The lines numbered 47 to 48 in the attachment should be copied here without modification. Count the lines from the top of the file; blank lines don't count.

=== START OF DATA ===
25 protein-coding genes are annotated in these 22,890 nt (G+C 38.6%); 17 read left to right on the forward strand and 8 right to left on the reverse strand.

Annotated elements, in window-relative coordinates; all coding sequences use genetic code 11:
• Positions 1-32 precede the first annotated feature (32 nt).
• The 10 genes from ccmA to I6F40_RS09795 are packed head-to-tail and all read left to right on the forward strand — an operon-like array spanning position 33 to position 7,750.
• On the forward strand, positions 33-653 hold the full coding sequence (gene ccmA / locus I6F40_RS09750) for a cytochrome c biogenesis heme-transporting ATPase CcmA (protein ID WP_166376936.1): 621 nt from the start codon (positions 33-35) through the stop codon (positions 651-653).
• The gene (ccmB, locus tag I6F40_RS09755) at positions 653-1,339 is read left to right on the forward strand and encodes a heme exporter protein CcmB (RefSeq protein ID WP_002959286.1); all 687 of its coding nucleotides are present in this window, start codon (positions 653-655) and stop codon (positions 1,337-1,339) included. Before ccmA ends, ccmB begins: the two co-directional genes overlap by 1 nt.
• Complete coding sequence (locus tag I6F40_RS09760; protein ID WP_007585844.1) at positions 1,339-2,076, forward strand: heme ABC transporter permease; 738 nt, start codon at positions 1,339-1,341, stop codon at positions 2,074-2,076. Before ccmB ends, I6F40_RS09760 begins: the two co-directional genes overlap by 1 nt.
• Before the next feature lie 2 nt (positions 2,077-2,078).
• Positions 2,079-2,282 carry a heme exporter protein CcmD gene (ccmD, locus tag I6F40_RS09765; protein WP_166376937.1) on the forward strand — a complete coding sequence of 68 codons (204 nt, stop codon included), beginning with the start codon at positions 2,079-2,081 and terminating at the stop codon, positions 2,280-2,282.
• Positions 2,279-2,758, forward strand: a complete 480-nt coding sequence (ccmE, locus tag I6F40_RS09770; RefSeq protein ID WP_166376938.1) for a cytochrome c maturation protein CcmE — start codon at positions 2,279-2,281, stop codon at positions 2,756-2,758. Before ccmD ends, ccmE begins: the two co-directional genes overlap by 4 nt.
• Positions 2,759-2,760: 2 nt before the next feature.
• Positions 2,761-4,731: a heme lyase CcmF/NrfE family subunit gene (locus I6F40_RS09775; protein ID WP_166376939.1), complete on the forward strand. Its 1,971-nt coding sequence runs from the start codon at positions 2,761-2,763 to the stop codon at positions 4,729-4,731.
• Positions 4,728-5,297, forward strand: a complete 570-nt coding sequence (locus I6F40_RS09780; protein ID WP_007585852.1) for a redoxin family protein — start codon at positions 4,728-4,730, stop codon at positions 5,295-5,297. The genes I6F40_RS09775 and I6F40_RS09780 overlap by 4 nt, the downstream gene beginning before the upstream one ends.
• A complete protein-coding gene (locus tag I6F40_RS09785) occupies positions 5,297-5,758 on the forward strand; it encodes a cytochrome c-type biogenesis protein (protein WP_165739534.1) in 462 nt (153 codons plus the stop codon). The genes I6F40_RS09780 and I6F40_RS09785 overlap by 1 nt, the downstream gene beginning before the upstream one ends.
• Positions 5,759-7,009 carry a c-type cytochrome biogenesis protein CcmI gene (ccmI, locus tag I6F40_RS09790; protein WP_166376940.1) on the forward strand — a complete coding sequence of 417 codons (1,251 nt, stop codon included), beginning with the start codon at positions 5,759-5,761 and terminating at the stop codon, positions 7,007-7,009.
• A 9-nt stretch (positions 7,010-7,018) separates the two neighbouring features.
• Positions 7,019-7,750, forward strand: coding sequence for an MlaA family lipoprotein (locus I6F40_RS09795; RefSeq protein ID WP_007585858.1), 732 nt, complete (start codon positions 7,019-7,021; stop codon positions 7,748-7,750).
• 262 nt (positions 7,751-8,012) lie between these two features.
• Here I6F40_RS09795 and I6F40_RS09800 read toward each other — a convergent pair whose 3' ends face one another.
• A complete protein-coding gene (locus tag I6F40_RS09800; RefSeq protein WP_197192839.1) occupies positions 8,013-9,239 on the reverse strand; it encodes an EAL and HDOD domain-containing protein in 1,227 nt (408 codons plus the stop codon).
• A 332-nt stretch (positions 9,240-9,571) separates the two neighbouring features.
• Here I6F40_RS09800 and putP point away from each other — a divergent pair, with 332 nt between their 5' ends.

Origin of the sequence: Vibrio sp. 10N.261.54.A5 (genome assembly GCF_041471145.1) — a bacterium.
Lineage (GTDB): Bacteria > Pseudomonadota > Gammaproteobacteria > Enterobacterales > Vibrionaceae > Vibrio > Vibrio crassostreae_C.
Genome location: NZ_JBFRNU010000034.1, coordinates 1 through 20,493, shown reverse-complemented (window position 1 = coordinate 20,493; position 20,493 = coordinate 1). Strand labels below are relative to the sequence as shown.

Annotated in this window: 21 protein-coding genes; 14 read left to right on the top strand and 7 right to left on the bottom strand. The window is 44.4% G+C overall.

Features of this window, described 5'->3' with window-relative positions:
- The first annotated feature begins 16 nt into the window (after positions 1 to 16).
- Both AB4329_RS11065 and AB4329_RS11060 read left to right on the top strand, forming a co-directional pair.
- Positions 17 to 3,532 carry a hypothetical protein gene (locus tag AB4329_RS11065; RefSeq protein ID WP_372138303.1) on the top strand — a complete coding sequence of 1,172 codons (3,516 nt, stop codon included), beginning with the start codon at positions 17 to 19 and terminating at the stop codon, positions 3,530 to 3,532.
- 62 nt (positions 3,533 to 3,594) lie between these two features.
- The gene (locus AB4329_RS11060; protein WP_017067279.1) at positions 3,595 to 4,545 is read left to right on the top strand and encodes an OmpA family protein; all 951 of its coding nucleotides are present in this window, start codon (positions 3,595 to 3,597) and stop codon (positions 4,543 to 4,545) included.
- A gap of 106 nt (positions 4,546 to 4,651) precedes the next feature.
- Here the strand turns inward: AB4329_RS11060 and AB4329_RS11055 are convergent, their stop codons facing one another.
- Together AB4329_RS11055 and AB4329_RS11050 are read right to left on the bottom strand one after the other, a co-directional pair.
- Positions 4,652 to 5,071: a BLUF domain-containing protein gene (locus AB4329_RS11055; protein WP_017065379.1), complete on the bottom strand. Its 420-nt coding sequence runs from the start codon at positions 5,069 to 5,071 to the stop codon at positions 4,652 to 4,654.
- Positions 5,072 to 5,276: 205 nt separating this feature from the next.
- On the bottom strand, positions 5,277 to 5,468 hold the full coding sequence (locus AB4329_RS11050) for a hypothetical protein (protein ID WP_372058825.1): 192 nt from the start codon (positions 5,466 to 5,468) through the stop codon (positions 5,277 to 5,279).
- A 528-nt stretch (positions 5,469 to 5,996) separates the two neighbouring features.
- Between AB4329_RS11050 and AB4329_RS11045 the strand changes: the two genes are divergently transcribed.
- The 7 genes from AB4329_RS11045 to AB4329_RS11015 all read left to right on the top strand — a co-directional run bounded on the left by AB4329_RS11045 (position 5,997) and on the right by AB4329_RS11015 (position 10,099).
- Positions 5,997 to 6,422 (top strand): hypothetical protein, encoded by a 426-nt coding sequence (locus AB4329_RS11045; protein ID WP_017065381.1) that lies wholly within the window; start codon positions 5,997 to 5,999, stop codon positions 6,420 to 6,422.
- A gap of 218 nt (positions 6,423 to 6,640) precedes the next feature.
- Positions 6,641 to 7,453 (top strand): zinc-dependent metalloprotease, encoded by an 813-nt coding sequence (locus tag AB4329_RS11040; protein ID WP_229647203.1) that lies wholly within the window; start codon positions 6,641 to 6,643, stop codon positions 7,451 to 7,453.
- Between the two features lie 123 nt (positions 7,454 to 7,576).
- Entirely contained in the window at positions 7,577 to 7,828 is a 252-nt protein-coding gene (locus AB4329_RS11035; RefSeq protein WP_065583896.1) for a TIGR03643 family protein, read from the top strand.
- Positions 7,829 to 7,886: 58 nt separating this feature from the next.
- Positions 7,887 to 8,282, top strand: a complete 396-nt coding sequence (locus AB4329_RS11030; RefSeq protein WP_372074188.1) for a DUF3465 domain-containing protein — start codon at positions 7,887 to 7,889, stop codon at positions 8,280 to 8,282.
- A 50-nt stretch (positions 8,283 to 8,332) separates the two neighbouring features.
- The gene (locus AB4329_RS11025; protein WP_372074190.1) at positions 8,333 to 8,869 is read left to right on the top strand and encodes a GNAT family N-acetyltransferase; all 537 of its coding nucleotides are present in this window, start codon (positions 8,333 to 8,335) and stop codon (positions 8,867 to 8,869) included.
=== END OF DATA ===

- Positions 7,829 to 7,886: 58 nt separating this feature from the next.
- Positions 7,887 to 8,282, top strand: a complete 396-nt coding sequence (locus AB4329_RS11030; RefSeq protein WP_372074188.1) for a DUF3465 domain-containing protein — start codon at positions 7,887 to 7,889, stop codon at positions 8,280 to 8,282.